World CP Day is
Friday, October 6th 2017 worldwide
founded & beginning in Sydney Australia!
World CP Day can be a very personal or public thing, it is up to you! For me, it is an opportunity to recognize what I have overcome, what I have achieved, and how I have grown because of my CP. I think it is an amazing time to reflect on how CP has made you the person you are and how it has positively affected the way you see the world (and yourself!) While having CP is never easy, it can really bring us together and I know I am proud to be someone who has cerebral palsy. It has its physical limitations, but so far I realize that CP has given me so much more than I ever thought possible in life–whether regarding college scholarships, my ExoSym, greater empathy, more self-worth– I trust that my disability has had a tremendous positive impact on my own outlook on life. And it will continue to do so. I hope you can say the same for yourself. If not, I hope that you may be unafraid to face life’s challenges with the support of our disability community. We are here for you!
If you are a parents, sibling, partner, or friend to one one with cerebral palsy, thank you for all you do. I am endlessly grateful to my family and friends for their love and support my entire life. So maybe today, it isn’t all about us–it is a time to celebrate everyone in our lives as well for being our advocate, for taking care of us when we fall down! And I want to recognize all of the time & effort they’ve put in to make the life of their loved one a little bit easier. Thank you to my family, my boyfriend, my friends, my CPstrong community for empowering me and supporting me in living the best life I can possibly live. Especially this year– thank you to all of my gofundme donors who helped make my CP dreams come to life. I wouldn’t be doing any of this without each and every one of you!
Over the past few months, I have been featuring a lot of people with CP on social media. I have so enjoyed learning more about what #CPstrong means to others with cerebral palsy and have noticed such a positive response every time I feature someone with CP. No matter what, we all have an amazing story to share and I know first hand, how much it helps others living with CP. So please, if you have a story to tell, or simply want to share with us what #CPstrong means to you, please email me at firstname.lastname@example.org. I believe storytelling is a powerful and fun way to spread awareness & educate others about our disability and I hope you’ll join us!
There are many things I feel that are often misunderstood about cerebral palsy by the general public. World CP Day is partnering with Consumer Safety to bust some myths about CP & here are a few I liked!
Common Myths About Cerebral Palsy
Cerebral palsy is a chronic neurological disorder that affects a person’s motor function and posture. Due to its wide range of symptoms however, the disorder is highly misunderstood. Here are a few myths about Cerebral Palsy and the real facts, too!
Myth: People with Cerebral Palsy are always mentally impaired.
Not only are many people with Cerebral Palsy fully functional mentally, many of them are intellectually gifted.
Myth: People with Cerebral Palsy need a wheelchair
Although some Cerebral Palsy patients do require a wheelchair, many are able to walk with the assistance of crutches (or AFO’s!). Others can walk and run without any assistance!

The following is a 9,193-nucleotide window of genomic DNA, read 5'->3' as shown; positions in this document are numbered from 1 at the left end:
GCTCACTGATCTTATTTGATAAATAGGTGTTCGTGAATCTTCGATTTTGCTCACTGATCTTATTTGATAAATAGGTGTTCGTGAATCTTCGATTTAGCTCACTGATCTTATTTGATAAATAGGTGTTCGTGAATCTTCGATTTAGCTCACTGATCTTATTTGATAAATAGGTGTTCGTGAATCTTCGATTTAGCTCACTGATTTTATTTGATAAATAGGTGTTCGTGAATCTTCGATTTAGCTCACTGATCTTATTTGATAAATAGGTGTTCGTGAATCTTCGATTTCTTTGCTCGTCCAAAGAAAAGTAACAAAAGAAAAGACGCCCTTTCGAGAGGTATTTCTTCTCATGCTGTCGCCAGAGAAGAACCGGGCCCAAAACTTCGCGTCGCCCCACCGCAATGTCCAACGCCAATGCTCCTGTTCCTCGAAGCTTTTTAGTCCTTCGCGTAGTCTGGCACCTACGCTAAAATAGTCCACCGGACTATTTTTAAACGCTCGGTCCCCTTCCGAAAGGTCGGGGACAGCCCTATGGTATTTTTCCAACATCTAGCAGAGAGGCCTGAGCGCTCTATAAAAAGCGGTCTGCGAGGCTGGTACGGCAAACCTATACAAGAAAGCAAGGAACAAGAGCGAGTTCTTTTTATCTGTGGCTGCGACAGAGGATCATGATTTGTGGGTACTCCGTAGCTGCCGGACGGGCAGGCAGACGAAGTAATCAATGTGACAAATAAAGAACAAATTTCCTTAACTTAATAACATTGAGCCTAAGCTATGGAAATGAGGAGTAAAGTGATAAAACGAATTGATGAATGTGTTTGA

Myth: People with Cerebral Palsy can’t communicate
Some Cerebral Palsy patients do have impairments related to hearing and speaking. However, those with hearing impairments often use sign language or communication boards. Additionally, many people think all non-verbal Cerebral Palsy patients are mentally retarded. This is also NOT TRUE.
Myth: Cerebral Palsy is contagious
Not at all!! You cannot get Cerebral Palsy from touching or hugging a person with Cerebral Palsy, and babies cannot get it from contact with their mothers, if their mother has Cerebral Palsy.
Myth: All Cerebral Palsy is the same
Actually, there are 4 kinds of Cerebral Palsy: spastic Cerebral Palsy, dyskinetic Cerebral Palsy, ataxic Cerebral Palsy and mixed Cerebral Palsy. According to the CDC, the most common type of mixed Cerebral Palsy is spastic-dyskinetic. Plus, there is a huge spectrum regarding Cerebral Palsy’s severity, and each person will have a different Cerebral Palsy experience.
Myth: Children with Cerebral Palsy will never live independently
Again, this relates back to that spectrum of severity. Some people with Cerebral Palsy may need lifelong assistance, but many people with Cerebral Palsy live very independent lives!
Myth: People with Cerebral Palsy can’t have children
Cerebral Palsy does not usually affect fertility. Though some people with Cerebral Palsy may choose adoption due to medical issues, many choose to have biological kids.
Myth: Cerebral Palsy is rare
Cerebral Palsy is actually the #1 childhood motor disability, and can affect as many as 1 in 323 children.
Myth: Cerebral Palsy is Progressive
Usually, Cerebral Palsy does not have degenerative effects and often the symptoms get better over time. *hmm I don’t fully agree– you can read this great article, here by my friend Annie who provides an important perspective on this topic.
Myth: Cerebral Palsy is always the result of a birth injury
Cerebral Palsy is caused by trauma to the brain before, during, or soon after birth. However, it can also be caused by factors like inflammation, congenital disorders or maternal health issues.